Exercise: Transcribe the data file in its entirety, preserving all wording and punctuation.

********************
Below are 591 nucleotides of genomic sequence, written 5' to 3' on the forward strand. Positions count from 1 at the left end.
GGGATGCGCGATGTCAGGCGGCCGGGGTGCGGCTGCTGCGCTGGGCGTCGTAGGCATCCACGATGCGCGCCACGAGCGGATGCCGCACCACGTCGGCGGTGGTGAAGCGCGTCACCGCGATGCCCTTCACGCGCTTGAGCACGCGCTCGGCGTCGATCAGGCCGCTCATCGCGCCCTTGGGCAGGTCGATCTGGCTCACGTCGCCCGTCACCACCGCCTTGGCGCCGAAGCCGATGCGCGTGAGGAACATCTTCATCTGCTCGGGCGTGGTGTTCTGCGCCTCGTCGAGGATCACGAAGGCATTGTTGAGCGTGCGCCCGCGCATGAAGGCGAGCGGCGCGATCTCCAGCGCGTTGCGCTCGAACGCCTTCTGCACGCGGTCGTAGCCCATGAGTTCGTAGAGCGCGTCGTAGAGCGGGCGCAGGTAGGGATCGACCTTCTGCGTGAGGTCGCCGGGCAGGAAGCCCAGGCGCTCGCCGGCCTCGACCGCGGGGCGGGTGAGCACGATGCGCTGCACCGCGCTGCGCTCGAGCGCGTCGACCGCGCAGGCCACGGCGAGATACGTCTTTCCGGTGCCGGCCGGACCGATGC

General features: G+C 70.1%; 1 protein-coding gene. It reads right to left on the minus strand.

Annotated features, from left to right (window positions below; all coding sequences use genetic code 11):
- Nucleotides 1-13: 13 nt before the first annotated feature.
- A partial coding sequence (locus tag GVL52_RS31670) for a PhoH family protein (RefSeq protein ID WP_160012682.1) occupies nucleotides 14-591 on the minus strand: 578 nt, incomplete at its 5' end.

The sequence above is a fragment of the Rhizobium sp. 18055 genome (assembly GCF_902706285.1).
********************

Below are 591 nucleotides of genomic sequence, written 5' to 3' on the forward strand. Positions count from 1 at the left end.
GGGATGCGCGATGTCAGGCGGCCGGGGTGCGGCTGCTGCGCTGGGCGTCGTAGGCATCCACGATGCGCGCCACGAGCGGATGCCGCACCACGTCGGCGGTGGTGAAGCGCGTCACCGCGATGCCCTTCACGCGCTTGAGCACGCGCTCGGCGTCGATCAGGCCGCTCATCGCGCCCTTGGGCAGGTCGATCTGGCTCACGTCGCCCGTCACCACCGCCTTGGCGCCGAAGCCGATGCGCGTGAGGAACATCTTCATCTGCTCGGGCGTGGTGTTCTGCGCCTCGTCGAGGATCACGAAGGCATTGTTGAGCGTGCGCCCGCGCATGAAGGCGAGCGGCGCGATCTCCAGCGCGTTGCGCTCGAACGCCTTCTGCACGCGGTCGTAGCCCATGAGTTCGTAGAGCGCGTCGTAGAGCGGGCGCAGGTAGGGATCGACCTTCTGCGTGAGGTCGCCGGGCAGGAAGCCCAGGCGCTCGCCGGCCTCGACCGCGGGGCGGGTGAGCACGATGCGCTGCACCGCGCTGCGCTCGAGCGCGTCGACCGCGCAGGCCACGGCGAGATACGTCTTTCCGGTGCCGGCCGGACCGATGC

General features: G+C 70.1%; 1 protein-coding gene. It reads right to left on the minus strand.

Annotated features, from left to right (window positions below; all coding sequences use genetic code 11):
- Nucleotides 1-13: 13 nt before the first annotated feature.
- A partial coding sequence (locus tag GVL52_RS31670) for a PhoH family protein (RefSeq protein ID WP_160012682.1) occupies nucleotides 14-591 on the minus strand: 578 nt, incomplete at its 5' end.

The sequence above is a fragment of the Rhizobium sp. 18055 genome (assembly GCF_902706285.1).